For longer than most of us can likely recall, the old argument about Christmas becoming too commercial has been debated over, and over, and over again. Especially as retailers have begun selling holiday merchandise earlier and earlier — seemingly right after Labor Day — the purists’ complains get louder.
With his film “Kirk Cameron’s Saving Christmas,” the actor who entered our consciousness as the star of TV’s long-running sitcom “Growing Pains” gives us his take on the issue. Unfortunately, this clumsy film is really more like a home movie, set in Cameron’s own house, and cast with his family members and friends.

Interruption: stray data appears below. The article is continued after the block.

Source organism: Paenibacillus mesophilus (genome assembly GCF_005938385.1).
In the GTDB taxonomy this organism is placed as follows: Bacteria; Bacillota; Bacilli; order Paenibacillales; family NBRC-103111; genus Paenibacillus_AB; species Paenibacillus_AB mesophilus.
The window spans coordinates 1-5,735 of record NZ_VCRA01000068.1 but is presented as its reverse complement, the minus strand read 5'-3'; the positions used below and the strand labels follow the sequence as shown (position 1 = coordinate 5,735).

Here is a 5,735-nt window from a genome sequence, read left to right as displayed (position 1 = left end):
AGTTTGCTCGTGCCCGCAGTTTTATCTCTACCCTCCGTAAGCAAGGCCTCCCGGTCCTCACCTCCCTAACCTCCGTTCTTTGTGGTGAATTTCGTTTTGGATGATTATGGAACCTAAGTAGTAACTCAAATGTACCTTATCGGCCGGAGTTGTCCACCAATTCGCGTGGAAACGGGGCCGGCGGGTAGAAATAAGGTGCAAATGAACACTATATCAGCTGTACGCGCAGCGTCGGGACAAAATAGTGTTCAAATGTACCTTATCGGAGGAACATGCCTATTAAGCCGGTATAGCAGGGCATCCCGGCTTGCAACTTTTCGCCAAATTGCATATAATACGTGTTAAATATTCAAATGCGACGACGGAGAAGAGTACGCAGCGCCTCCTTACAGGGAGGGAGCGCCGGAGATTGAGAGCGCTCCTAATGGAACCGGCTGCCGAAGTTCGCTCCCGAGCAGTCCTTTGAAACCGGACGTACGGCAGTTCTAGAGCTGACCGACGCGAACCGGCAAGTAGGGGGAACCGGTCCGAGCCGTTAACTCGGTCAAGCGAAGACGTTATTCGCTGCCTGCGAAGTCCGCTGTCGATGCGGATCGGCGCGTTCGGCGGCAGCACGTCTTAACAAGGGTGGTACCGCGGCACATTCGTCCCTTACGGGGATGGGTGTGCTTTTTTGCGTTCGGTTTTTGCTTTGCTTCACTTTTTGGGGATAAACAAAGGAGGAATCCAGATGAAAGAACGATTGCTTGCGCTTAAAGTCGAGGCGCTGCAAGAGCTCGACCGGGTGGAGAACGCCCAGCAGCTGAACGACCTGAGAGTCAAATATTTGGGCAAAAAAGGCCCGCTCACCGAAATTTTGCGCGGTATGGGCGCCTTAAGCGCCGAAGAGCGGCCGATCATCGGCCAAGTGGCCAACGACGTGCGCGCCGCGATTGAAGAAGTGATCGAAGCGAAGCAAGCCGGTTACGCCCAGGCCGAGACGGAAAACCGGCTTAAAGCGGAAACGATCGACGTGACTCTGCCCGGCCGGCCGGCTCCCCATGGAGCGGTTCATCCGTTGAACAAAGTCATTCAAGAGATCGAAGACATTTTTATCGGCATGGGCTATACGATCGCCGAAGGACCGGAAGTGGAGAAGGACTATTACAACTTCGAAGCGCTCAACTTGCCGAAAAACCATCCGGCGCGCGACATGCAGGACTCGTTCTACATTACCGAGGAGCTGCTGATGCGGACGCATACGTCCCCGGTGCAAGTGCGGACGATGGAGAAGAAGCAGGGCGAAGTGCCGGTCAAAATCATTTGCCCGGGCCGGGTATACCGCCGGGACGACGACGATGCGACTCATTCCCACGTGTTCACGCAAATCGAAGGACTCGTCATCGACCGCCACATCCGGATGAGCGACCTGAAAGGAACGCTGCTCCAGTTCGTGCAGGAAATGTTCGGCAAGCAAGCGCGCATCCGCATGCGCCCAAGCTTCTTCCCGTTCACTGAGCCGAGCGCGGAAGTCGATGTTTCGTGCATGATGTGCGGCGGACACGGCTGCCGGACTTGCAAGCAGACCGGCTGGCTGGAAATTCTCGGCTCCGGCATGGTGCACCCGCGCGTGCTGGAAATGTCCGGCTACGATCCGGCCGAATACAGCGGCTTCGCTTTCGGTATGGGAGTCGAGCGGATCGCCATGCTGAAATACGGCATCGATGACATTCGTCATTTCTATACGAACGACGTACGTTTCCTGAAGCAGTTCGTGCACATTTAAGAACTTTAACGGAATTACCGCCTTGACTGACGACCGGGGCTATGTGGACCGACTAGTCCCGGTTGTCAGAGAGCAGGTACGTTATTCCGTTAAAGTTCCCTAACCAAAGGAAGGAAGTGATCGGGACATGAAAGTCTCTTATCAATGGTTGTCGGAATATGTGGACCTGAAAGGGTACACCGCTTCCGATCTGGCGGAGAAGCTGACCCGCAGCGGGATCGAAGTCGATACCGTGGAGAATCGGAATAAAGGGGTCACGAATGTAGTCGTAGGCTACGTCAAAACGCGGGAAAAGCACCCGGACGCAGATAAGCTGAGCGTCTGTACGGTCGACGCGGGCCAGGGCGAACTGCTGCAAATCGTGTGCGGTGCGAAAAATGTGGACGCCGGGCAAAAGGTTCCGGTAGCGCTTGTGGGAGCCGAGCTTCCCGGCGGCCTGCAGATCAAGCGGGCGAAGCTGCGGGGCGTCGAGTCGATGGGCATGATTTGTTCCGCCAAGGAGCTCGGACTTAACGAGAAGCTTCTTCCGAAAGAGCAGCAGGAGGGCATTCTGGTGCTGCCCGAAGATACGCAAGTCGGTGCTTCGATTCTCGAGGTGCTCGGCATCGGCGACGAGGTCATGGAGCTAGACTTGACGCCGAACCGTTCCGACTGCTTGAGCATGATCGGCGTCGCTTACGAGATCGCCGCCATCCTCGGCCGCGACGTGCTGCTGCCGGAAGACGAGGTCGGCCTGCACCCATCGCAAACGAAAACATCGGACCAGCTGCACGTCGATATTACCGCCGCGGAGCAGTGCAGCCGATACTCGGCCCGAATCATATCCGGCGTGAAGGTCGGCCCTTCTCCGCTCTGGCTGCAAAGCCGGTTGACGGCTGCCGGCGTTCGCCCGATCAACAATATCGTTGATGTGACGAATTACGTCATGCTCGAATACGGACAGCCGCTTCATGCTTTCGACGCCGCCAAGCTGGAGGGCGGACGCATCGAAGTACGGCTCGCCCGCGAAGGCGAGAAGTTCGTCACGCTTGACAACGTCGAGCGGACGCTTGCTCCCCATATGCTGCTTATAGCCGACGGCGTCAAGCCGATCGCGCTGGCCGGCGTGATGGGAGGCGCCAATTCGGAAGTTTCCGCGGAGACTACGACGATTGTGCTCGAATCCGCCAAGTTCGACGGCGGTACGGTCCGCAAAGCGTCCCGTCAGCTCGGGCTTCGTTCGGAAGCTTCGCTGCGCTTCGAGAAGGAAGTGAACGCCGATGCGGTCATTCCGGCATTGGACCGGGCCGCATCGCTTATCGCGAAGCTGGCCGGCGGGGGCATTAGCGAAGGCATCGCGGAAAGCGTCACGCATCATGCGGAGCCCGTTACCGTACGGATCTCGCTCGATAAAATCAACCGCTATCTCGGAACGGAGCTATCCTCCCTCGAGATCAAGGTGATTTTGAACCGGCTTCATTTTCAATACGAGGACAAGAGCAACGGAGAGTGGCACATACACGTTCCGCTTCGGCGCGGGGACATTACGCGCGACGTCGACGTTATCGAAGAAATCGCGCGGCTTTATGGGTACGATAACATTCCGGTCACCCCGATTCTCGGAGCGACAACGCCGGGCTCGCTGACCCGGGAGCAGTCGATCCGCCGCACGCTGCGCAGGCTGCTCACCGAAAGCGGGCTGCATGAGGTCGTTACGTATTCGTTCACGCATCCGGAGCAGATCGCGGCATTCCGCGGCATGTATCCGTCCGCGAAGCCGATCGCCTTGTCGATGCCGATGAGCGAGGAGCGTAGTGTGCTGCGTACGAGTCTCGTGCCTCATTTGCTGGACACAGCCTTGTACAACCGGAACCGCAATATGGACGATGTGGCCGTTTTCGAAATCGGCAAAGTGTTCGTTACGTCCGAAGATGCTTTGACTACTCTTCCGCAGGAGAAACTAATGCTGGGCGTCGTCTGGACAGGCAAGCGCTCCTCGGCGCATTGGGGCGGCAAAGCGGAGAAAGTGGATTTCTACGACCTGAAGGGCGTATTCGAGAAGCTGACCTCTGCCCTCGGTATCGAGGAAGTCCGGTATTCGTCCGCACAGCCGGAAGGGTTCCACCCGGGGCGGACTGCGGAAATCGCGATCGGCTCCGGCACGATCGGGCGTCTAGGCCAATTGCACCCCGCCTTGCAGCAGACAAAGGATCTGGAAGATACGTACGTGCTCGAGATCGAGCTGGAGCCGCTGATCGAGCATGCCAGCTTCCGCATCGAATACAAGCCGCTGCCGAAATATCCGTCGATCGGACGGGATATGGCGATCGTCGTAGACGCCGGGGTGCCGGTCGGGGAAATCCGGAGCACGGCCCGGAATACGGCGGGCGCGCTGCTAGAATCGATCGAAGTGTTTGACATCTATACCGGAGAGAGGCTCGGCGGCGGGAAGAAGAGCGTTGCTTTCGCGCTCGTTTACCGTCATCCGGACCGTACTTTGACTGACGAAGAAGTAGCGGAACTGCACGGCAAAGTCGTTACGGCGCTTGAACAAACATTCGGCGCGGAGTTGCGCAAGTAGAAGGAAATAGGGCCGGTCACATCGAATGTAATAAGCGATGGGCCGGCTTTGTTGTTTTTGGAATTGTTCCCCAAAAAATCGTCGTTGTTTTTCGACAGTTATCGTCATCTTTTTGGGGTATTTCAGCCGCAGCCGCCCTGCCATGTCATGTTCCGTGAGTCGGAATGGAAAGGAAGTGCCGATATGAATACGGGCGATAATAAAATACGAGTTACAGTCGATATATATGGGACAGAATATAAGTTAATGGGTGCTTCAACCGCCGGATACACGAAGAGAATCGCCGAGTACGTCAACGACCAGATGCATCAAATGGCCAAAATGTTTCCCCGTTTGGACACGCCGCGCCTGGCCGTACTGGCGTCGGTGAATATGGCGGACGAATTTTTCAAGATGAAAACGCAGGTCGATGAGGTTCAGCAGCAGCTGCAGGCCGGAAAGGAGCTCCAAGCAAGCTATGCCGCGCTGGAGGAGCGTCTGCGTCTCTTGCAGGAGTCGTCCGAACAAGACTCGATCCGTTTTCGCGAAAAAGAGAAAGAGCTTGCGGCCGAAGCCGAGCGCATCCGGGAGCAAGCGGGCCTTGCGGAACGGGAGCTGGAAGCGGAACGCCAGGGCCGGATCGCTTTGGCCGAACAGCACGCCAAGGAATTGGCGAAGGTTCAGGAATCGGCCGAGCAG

We start with an overlong fireside chat by Cameron, who wants us to know that there’s nothing wrong with loving decorations, stockings, presents, Christmas cookies and cocoa — because that does not preclude us from remembering the TRUE meaning of Christmas: the birth of Jesus.
We then have to suffer through 90 minutes of Cameron in conversation with his Scrooge-like brother-in-law Christian (yes, that’s really his name here), as the actor tries to convince his sister’s husband that you CAN have it both ways.
This may be one of the least artful holiday films ever made. Even devout born-again Christians will find this hard to stomach.
Provident Films presents a film directed by Darren Doane and written by Doane and Cheston Hervey. Running time: 100 minutes. Rated PG (for some thematic elements). Opens Friday at local theaters.